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Ride the momentum train -- this week's strongest ProShares ETFs

It's no secret this market has increased in volatility lately. In this post we look for signs of sector momentum in the short term moves of the ProShares leveraged ETFs. These favorites of traders, individual investors and institutions alike have been used as hedges, contrarian indicators, momentum plays and vehicles to juice up portfolios.

The following table lists those members of the ProShares family that have turned in the best performance over the course of the last week (the period from last Tuesday through this Monday):

Symbol Fund Name Group Objective Percent Change
JPX UltraShort MSCI Pacific ex-Japan Short 200% of the Inverse 7.9%
SJH UltraShort Russell2000 Value Short 200% of the Inverse 7.7%
SMN UltraShort Basic Materials Short 200% of the Inverse 7.7%
SRS UltraShort Real Estate Short 200% of the Inverse 7.6%
SIJ UltraShort Industrials Short 200% of the Inverse 7.0%
SSG UltraShort Semiconductors Short 200% of the Inverse 6.7%
EWV UltraShort MSCI Japan Short 200% of the Inverse 6.4%
SKF UltraShort Financials Short 200% of the Inverse 6.4%
TWM UltraShort Russell2000 Short 200% of the Inverse 6.2%
EFU UltraShort MSCI EAFE Short 200% of the Inverse 6.0%

Noticeable in their absence are the Ultra Gold (UGL) and Ultra Silver (AGQ) ETFs. Precious metals had been on a roll as investors looked for a safe haven. That trend seems to be on the wane.

With a couple of double short ETFs focused on the Russell 2000 making this list, it appears that investors are abandoning small caps.

Foreign stocks are also pretty out of favor. On this list are double short ETFs that track MSCI Pacific ex-Japan, Japan itself and the MSCI EAFE. Furthermore, Basic Materials are being shunned. This is a sign that investors have their doubts about robustness of the global economy in general. And keep in mind that basic materials are important for emerging market countries that are often big exporters of raw materials. So this is a case of the market voting against developed countries and developing countries alike.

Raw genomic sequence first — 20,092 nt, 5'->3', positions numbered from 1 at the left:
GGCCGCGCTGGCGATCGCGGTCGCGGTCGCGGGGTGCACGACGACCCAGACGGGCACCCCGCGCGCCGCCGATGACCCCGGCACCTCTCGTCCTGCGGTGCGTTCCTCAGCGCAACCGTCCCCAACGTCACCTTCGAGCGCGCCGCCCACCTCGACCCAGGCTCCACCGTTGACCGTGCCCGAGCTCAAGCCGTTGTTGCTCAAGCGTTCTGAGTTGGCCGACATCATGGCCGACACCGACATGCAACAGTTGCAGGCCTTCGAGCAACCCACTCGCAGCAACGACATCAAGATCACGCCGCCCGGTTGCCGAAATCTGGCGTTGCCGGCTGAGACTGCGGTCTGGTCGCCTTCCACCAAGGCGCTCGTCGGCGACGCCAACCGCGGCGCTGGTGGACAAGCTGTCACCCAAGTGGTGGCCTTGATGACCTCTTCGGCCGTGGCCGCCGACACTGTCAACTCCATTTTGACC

Conclusion --

Given that the list above is comprised entirely of double short ETFs, it shows which sectors have been most out of favor and suggests how a fairly active trader might look to catch some gains while accepting the downward momentum of small stocks, foreign stocks, basic materials and other sectors represented above.

On the other hand, if you look at ProShares activity as a contrary indicator, then perhaps you should look at some of the double long ETFs in these sectors.

In any case, if you would like to see a list like this every week, let me know by leaving a comment or sending me an email.

In the meantime, perhaps you should consider embracing the volatility and riding the momentum with one of these ProShares ETFs.

Disclosure: no positions in any ETFs listed in this article (unfortunately)


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